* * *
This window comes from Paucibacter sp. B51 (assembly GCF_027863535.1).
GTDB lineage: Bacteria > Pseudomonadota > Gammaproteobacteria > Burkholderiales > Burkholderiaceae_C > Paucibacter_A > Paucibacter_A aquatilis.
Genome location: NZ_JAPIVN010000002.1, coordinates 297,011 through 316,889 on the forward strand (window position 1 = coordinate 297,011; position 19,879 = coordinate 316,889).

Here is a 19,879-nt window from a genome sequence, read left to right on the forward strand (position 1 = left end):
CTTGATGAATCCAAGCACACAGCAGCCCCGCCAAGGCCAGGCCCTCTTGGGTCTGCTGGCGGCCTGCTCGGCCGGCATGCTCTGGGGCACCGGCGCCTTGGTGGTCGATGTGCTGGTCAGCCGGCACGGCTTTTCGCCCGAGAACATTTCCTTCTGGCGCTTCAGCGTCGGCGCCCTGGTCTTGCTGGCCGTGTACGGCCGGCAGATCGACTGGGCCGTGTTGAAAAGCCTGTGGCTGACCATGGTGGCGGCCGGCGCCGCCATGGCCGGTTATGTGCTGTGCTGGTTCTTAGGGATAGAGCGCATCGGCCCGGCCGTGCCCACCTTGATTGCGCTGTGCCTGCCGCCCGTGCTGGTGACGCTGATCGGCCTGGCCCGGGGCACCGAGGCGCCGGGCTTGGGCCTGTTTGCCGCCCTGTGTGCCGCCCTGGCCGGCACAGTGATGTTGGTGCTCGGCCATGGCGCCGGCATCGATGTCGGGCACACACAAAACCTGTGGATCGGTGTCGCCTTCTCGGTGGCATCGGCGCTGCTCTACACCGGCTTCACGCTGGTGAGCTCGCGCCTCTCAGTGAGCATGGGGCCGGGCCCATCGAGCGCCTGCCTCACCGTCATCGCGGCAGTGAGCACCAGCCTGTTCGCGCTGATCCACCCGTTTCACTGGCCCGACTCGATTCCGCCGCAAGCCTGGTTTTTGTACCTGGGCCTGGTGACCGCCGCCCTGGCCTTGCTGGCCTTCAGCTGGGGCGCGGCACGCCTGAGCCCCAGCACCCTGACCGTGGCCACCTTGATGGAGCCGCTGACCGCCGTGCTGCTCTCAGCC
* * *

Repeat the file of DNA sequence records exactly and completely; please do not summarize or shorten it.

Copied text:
This window comes from Paucibacter sp. B51 (assembly GCF_027863535.1).
GTDB lineage: Bacteria > Pseudomonadota > Gammaproteobacteria > Burkholderiales > Burkholderiaceae_C > Paucibacter_A > Paucibacter_A aquatilis.
Genome location: NZ_JAPIVN010000002.1, coordinates 297,011 through 316,889 on the forward strand (window position 1 = coordinate 297,011; position 19,879 = coordinate 316,889).

Here is a 19,879-nt window from a genome sequence, read left to right on the forward strand (position 1 = left end):
CTTGATGAATCCAAGCACACAGCAGCCCCGCCAAGGCCAGGCCCTCTTGGGTCTGCTGGCGGCCTGCTCGGCCGGCATGCTCTGGGGCACCGGCGCCTTGGTGGTCGATGTGCTGGTCAGCCGGCACGGCTTTTCGCCCGAGAACATTTCCTTCTGGCGCTTCAGCGTCGGCGCCCTGGTCTTGCTGGCCGTGTACGGCCGGCAGATCGACTGGGCCGTGTTGAAAAGCCTGTGGCTGACCATGGTGGCGGCCGGCGCCGCCATGGCCGGTTATGTGCTGTGCTGGTTCTTAGGGATAGAGCGCATCGGCCCGGCCGTGCCCACCTTGATTGCGCTGTGCCTGCCGCCCGTGCTGGTGACGCTGATCGGCCTGGCCCGGGGCACCGAGGCGCCGGGCTTGGGCCTGTTTGCCGCCCTGTGTGCCGCCCTGGCCGGCACAGTGATGTTGGTGCTCGGCCATGGCGCCGGCATCGATGTCGGGCACACACAAAACCTGTGGATCGGTGTCGCCTTCTCGGTGGCATCGGCGCTGCTCTACACCGGCTTCACGCTGGTGAGCTCGCGCCTCTCAGTGAGCATGGGGCCGGGCCCATCGAGCGCCTGCCTCACCGTCATCGCGGCAGTGAGCACCAGCCTGTTCGCGCTGATCCACCCGTTTCACTGGCCCGACTCGATTCCGCCGCAAGCCTGGTTTTTGTACCTGGGCCTGGTGACCGCCGCCCTGGCCTTGCTGGCCTTCAGCTGGGGCGCGGCACGCCTGAGCCCCAGCACCCTGACCGTGGCCACCTTGATGGAGCCGCTGACCGCCGTGCTGCTCTCAGCC